Other bloggers have written better posts that I possible can about this latest controversy, so included at the end of the posts are many helpful posts written by some talented people.
This week another #Bloomsburyfail has come to light. After what should have been an embarrassing failure with the whitewashing of Justine Larbalestier’s cover of Liar, Bloomsbury has whitewashed the cover of another YA book. Magic Under Glass by Jaclyn Dolamore features a dark-skinned protagonist. But the cover of Magic Under Glass features a Caucasian girl instead of someone who looks more like the main character. I’ve read a few great reviews about this book and it sounds like the main character is someone whose adventures I would love to read about. But I can’t buy this book or any other books published by Bloomsbury. Instead I’m boycotting all books published by Bloomsbury.
Comments around the Blogisphere
It’s disappointed me that many people who have been commenting around the blogisphere don’t understand how hurtful Bloomsbury actions are. If you’re not on Twitter, you probably wouldn’t know that I’m an African American woman. Instead you know I’m just Vasilly, another blogger. I am so much more than the skin I’m in but when others decide that my color isn’t good enough, that instead it hinders opportunity, I fight back.
I’ve read comments by people who have insisted that they have more important things to think about than this controversy; people who don’t or won’t even think about what whitewashing means; who don’t want to think about race and representation but instead want to comment about why they shouldn’t or won’t go out and pick up books by or about people of color or any other group they don’t normally read about. I think the comments have hurt me more than the whitewashing.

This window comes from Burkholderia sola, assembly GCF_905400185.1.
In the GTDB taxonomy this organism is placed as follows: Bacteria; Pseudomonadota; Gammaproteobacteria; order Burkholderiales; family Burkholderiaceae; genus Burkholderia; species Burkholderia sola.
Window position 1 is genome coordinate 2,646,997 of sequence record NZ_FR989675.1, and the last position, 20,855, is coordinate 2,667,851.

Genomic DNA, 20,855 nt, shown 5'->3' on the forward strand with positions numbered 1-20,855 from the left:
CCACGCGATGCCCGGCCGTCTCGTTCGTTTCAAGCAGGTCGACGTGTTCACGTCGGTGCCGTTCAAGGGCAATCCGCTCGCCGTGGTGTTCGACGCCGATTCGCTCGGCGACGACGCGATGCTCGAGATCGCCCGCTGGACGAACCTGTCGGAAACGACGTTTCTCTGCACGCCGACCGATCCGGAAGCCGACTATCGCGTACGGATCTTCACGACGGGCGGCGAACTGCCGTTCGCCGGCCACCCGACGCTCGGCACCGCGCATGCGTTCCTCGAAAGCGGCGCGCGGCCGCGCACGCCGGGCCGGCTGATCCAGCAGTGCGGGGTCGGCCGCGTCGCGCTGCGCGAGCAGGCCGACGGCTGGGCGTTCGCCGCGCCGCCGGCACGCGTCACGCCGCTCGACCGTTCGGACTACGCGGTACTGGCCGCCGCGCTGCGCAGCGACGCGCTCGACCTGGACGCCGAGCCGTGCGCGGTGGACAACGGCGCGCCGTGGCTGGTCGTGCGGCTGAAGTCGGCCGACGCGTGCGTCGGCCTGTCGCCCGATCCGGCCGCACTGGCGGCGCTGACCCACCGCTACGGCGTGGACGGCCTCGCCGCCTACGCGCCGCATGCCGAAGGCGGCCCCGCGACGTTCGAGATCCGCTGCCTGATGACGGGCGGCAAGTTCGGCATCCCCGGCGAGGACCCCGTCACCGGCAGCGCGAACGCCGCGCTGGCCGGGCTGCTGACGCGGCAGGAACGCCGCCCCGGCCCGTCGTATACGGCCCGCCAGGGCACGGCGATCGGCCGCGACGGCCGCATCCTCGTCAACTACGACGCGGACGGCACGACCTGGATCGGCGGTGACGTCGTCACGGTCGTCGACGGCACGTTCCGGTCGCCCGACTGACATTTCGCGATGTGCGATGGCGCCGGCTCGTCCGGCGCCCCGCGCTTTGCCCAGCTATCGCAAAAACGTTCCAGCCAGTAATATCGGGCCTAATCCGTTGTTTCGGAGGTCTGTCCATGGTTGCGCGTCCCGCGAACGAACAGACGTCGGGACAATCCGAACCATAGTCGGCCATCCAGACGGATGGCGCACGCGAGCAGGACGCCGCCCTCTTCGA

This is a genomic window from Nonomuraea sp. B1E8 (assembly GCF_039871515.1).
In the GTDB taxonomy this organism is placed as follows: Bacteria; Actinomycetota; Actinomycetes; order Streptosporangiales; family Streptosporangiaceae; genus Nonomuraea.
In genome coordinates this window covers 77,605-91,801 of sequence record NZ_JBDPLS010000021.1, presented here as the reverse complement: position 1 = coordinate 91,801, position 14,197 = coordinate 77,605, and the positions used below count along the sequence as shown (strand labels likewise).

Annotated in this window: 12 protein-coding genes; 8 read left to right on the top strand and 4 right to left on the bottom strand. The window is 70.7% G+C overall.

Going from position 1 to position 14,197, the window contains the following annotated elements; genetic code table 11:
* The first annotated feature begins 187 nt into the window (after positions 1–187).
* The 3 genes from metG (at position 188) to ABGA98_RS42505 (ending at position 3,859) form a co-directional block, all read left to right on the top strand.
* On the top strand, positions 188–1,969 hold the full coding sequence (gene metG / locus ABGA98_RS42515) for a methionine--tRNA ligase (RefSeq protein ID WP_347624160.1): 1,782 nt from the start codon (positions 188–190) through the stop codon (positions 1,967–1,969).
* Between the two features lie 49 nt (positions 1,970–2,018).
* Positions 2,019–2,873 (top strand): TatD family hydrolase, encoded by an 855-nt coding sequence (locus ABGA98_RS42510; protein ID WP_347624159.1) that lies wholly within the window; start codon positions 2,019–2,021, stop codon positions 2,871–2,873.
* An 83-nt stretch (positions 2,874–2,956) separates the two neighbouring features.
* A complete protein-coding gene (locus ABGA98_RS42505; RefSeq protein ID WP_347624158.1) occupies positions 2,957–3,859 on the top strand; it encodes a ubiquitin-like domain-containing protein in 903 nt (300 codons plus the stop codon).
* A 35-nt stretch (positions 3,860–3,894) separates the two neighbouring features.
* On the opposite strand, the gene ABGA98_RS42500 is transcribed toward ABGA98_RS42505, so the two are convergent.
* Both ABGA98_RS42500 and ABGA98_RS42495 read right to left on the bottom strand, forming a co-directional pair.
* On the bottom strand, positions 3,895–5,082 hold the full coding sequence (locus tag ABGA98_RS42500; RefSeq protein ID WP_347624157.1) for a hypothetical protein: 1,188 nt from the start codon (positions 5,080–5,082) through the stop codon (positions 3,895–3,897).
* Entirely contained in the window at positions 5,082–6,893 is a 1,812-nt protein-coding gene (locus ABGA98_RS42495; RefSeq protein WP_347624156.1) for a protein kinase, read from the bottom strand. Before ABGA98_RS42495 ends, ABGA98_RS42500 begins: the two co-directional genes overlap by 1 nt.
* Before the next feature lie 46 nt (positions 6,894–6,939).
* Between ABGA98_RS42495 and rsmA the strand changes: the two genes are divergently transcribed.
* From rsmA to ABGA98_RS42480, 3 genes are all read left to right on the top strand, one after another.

For those who do not understand what whitewashing means to me, Susan, and others who are boycotting Bloomsbury, let me tell you. To whitewash is to erase; to erase a whole community of people who look a certain way. Whether unintentional or not, it’s cruel. When you say that boycotting is not the answer because it hurts the author and that instead I should buy the book, you are telling me that money is more important than integrity. You may not know that’s what you’re saying, but that’s what I hear. By boycotting, I’m taking my power as a consumer and giving my money to another publisher. To give my money to Bloomsbury is to tell my children that what Bloomsbury did was okay. The excuse people have given to Bloomsbury about books not selling as well when people of color are on the covers does not matter. What matters is that this damaging action was taken.
Before I receive comments saying it’s not the author’s fault, I know that. I know that authors may not have much control over their books, but I can control my response which is not to help the publisher’s bottom line. This boycott isn’t about the misrepresentation of hair color or weight but race.
Until Bloomsbury issues an apology, I will not be buying any of their products.